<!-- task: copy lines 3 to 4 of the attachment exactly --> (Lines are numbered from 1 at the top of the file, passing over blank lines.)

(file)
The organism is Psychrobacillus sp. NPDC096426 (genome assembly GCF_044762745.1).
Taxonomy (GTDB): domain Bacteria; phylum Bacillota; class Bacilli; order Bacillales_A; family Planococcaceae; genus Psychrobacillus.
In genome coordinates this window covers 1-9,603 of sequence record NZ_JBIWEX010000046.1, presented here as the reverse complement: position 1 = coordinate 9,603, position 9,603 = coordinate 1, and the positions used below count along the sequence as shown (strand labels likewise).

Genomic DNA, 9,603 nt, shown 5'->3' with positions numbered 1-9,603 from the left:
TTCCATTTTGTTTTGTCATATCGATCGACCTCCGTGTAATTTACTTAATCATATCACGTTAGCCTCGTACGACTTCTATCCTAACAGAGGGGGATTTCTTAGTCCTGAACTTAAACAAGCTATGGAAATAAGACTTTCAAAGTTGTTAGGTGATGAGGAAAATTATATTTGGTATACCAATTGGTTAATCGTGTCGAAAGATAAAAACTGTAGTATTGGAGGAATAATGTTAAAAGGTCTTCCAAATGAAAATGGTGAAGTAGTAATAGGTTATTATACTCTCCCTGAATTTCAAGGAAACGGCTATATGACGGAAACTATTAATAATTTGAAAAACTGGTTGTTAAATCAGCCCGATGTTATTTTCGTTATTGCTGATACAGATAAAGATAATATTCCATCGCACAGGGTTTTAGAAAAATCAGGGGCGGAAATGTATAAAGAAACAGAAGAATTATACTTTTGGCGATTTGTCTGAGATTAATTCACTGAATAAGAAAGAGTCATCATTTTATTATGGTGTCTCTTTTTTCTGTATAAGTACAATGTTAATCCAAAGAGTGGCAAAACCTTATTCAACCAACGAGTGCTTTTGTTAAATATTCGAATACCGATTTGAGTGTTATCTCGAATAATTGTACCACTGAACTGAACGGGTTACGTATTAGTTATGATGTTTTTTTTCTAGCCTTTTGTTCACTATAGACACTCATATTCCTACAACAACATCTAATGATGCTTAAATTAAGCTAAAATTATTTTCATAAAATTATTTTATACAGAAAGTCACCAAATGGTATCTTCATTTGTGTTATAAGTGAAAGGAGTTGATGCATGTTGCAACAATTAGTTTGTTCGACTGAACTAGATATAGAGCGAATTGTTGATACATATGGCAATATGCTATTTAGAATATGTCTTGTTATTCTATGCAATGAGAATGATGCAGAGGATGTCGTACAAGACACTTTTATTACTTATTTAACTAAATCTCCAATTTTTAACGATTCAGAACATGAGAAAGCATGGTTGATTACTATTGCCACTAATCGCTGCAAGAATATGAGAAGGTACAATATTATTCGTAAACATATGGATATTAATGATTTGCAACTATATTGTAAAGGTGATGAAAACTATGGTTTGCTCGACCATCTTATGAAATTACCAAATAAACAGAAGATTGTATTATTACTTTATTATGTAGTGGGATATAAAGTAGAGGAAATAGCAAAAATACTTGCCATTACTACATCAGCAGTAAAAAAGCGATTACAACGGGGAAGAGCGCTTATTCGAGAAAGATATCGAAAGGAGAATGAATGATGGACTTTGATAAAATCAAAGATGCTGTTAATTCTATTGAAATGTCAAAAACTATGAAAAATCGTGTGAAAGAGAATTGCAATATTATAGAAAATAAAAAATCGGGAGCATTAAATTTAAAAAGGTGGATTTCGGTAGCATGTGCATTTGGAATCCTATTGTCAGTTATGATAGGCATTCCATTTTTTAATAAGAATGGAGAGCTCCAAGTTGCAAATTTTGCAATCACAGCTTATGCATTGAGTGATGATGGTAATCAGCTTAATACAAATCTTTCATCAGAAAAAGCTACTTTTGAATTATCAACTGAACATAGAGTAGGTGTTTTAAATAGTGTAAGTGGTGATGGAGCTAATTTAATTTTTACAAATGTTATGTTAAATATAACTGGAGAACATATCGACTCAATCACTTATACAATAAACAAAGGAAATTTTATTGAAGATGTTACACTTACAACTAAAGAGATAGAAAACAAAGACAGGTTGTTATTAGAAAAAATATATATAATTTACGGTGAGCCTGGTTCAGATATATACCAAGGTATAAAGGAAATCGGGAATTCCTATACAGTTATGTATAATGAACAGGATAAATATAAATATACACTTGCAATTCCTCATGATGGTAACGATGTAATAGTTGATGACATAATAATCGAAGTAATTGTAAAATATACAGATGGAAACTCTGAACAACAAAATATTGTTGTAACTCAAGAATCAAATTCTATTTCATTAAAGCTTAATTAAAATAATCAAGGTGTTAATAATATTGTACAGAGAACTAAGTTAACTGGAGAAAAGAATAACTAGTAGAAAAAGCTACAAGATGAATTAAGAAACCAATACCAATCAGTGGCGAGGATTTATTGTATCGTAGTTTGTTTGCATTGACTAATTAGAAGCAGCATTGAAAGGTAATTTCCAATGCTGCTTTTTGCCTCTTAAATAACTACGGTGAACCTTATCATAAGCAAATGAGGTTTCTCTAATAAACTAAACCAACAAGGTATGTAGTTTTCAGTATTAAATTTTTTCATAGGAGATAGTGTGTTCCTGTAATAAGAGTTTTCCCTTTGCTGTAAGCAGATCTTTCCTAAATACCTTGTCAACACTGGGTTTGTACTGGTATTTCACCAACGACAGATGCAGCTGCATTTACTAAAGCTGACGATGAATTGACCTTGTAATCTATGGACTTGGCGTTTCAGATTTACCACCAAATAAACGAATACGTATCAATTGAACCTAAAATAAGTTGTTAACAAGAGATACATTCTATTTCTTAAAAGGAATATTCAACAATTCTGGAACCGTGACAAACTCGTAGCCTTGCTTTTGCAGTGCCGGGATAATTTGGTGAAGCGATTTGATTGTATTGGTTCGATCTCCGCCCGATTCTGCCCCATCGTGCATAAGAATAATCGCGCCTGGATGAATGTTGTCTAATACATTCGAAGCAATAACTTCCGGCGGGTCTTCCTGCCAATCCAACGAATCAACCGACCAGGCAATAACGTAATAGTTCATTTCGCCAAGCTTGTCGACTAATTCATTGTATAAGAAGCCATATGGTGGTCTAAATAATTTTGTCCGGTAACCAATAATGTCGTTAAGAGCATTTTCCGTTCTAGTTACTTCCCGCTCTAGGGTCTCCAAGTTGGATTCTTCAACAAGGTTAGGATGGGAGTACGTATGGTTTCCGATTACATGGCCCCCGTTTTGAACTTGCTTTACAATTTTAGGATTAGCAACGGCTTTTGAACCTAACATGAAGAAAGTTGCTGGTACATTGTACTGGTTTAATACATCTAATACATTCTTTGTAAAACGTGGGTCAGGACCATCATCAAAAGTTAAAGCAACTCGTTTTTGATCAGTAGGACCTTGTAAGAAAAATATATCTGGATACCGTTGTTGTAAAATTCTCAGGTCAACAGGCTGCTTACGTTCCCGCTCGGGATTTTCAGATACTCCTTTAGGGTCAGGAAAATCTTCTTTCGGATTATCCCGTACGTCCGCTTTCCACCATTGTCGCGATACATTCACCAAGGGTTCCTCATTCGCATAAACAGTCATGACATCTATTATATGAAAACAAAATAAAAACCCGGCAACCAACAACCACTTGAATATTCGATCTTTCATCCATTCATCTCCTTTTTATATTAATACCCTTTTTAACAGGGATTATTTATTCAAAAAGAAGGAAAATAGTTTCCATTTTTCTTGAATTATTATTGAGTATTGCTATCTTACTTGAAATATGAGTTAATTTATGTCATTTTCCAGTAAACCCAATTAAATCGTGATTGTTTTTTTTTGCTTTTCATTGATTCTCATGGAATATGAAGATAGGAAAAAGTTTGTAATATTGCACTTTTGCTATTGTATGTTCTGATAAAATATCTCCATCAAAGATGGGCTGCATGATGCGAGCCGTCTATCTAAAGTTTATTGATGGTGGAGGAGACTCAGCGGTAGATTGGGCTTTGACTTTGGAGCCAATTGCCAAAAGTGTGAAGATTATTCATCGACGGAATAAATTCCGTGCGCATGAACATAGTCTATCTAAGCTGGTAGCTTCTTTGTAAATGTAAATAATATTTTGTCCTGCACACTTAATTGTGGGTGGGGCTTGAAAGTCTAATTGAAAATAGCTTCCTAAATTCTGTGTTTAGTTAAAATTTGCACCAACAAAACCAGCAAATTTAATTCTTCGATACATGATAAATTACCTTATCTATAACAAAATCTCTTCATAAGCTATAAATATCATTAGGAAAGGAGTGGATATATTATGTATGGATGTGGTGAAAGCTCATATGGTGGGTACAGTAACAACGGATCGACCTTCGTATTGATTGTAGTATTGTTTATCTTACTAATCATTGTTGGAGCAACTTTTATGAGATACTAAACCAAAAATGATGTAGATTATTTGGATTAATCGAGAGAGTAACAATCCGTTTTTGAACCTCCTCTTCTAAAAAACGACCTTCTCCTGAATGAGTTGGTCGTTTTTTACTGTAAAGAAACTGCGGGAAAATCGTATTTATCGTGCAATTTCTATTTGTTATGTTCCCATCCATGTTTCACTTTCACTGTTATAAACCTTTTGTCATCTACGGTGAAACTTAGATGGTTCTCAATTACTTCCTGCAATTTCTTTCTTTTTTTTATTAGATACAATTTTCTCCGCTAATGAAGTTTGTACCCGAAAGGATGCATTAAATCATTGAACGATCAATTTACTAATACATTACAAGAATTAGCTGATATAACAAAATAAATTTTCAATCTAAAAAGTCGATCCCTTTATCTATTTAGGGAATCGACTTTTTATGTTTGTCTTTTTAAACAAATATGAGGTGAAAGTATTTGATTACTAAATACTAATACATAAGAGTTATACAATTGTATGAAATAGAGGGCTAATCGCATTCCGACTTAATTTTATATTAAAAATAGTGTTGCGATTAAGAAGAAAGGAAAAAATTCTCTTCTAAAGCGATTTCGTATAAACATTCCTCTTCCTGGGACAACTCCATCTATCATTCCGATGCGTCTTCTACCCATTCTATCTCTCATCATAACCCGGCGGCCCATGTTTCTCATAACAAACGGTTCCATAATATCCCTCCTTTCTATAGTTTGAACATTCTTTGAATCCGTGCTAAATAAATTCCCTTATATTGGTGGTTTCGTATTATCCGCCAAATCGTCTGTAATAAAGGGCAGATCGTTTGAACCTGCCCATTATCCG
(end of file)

In genome coordinates this window covers 1-9,603 of sequence record NZ_JBIWEX010000046.1, presented here as the reverse complement: position 1 = coordinate 9,603, position 9,603 = coordinate 1, and the positions used below count along the sequence as shown (strand labels likewise).

Genomic DNA, 9,603 nt, shown 5'->3' with positions numbered 1-9,603 from the left: